LO2- Understand the use of management accounting information as a decision-making tool in travel and tourism businesses.
2.1. Explain different types of management accounting information that could be used in travel and tourism businesses using Dalata Hotel Group plc as your case study.
2.2. Assess the use of management accounting information as a decision-making tool for Dalata Hotel Group plc.
SCENARIO FOR TASK 3:
You work as a trainee business adviser for a management consulting firm focusing on travel and tourism businesses. You have been asked by your line manager to carry out a detailed
research using supportive materials like books, annual reports,
websites, financial sections of newspapers, trade magazines
etc., to present a WRITTEN REPORT ON THE FINANCIAL PERFORMANCE OF DALATA HOTEL GROUP plc FOR THE YEAR ENDED 31st December 2017.
Answers without interpretation of Dalata Hotel Group plc
financial accounts will be marked as a resubmission.!!!!!
You can access Dalata Hotel Group plc the annual report and accounts at http://dalatahotelgroup.com.
NOTE: Make sure you write about Dalata Hotel Group plc.!!!!!
LO3. Be able to interpret financial accounts to assist decision making in travel and tourism businesses
3.1. Interpret financial accounts of Dalata Hotel Group plc for the year ended 31st December 2017showing at least two years performance (for example comparing 2017 to 2016).
Below are the formulas that need to be used to calculate the financial accounts for Dalata Hotel Group.
Types of ratios
- Profitability or operating ratios
- Liquidity or short-term liquidity ratios
- Investment or investors ratios
- Gearing or medium and long term solvency ratios (Financing ratios)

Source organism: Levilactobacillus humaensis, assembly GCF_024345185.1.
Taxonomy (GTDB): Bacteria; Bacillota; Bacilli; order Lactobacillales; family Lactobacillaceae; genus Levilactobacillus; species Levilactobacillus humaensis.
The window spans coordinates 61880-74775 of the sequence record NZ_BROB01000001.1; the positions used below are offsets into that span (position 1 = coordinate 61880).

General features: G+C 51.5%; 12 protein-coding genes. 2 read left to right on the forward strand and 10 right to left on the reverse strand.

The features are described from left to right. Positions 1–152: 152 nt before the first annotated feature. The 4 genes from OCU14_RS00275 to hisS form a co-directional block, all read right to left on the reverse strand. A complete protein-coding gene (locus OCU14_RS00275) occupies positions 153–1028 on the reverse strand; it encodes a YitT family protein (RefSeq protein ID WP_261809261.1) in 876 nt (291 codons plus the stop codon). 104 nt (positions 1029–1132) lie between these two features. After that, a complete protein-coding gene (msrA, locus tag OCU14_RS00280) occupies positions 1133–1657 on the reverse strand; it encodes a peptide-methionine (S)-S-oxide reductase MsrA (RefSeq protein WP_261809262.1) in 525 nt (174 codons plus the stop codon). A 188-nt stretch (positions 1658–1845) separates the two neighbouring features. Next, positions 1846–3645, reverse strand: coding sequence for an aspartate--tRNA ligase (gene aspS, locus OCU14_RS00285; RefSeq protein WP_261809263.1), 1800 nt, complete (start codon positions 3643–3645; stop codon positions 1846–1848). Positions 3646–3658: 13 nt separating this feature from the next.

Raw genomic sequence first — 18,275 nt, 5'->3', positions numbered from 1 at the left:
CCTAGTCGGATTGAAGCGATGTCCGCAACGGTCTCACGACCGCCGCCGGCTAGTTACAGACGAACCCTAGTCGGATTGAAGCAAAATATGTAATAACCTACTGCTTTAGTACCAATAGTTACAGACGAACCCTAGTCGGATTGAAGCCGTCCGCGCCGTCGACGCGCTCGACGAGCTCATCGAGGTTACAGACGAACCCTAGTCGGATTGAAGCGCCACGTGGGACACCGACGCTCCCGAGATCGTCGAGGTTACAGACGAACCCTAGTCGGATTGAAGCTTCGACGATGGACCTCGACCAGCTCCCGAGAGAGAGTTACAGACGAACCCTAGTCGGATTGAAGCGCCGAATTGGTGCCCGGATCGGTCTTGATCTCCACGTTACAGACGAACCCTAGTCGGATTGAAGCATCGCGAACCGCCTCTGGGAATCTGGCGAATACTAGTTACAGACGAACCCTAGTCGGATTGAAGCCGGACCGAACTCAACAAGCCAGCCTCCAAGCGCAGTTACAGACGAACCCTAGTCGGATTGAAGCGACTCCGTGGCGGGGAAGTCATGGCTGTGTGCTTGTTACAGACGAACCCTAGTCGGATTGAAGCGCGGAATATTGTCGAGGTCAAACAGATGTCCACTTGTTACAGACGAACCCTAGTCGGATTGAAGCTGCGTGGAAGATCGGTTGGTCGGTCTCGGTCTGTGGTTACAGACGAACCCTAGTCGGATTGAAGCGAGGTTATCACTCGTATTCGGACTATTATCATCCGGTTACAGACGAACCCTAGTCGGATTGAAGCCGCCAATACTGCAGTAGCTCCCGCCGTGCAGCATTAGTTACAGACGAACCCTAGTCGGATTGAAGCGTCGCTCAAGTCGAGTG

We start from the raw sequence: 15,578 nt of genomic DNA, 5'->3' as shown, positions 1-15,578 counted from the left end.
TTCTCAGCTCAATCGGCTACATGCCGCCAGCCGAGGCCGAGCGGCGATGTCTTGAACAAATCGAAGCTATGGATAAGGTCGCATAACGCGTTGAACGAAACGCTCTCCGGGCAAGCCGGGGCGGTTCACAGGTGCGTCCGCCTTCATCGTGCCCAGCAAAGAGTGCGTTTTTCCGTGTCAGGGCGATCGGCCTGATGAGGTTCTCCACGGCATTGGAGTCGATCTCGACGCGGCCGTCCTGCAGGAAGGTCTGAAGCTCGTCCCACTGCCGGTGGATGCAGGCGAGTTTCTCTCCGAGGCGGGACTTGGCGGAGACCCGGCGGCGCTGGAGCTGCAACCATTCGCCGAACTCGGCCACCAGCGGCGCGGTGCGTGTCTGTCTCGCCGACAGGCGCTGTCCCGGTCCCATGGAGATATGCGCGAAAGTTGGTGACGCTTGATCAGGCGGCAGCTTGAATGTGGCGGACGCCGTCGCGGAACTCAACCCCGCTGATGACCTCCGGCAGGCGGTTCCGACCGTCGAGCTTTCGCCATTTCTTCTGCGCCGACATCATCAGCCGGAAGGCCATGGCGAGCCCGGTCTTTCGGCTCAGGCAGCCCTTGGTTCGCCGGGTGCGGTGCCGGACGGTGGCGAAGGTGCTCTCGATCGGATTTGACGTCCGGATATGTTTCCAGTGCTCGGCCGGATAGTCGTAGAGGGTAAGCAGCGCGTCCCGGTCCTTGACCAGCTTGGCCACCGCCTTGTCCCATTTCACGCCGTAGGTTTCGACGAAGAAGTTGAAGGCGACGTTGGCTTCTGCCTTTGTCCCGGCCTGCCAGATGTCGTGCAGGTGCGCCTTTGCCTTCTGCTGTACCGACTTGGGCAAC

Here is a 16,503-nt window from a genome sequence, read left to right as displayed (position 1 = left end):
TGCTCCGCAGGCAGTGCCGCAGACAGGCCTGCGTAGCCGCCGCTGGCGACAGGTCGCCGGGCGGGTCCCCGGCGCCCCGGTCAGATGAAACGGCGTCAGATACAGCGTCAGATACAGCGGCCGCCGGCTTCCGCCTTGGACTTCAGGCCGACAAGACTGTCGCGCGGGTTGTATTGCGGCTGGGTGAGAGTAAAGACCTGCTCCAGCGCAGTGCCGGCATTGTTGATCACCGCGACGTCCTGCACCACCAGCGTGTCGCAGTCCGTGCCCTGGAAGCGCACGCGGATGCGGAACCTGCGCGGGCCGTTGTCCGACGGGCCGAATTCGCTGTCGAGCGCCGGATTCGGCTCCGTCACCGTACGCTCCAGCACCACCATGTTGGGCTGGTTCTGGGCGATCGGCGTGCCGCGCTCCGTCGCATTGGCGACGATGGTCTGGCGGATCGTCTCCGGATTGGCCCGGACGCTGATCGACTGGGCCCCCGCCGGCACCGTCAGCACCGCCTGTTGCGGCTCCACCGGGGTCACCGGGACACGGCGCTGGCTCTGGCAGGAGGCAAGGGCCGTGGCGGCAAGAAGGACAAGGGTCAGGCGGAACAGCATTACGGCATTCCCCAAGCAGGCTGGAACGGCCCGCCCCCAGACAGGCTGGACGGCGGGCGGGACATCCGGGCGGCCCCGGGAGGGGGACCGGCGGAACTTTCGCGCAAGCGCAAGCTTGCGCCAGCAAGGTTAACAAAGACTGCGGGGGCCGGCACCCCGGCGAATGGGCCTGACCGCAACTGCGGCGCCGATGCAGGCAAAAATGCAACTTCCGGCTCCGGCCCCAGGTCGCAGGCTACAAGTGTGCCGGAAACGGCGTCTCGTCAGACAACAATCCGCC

- Working capital efficiency
These are ratios which try to assess the profitability of the business. These are more conveniently expressed in percentage form and include
The gross profit percentage
Gross profit percentage = profit x 100
Percentage change in sales
Percentage growth in sales = sales this year – sales last year x 100
Sales last year
Net profit as a percentage of sales
Net profit x 100
Return on capital employed (ROCE)
- An enterprise needs to maximise the profits per £ of capital employed. Due to its importance, the ROCE is sometimes referred as primary ratio
- ROCE can be measured in a number of ways, but the most significant point is to relate the profit figure used to its capital base.
Total capital employed in the business
ROCE (1) = profit before interest and tax x 100
Share capital + reserves + long term liabilities
Equity shareholders capital employed
ROCE (2) profit before interest and tax x 100
Ordinary share capital + Reserves
The interest referred to is the interest payable on long-term liabilities.
Short term liquidity ratios
Current ratio (working capital ratio)
Current ratio = current assets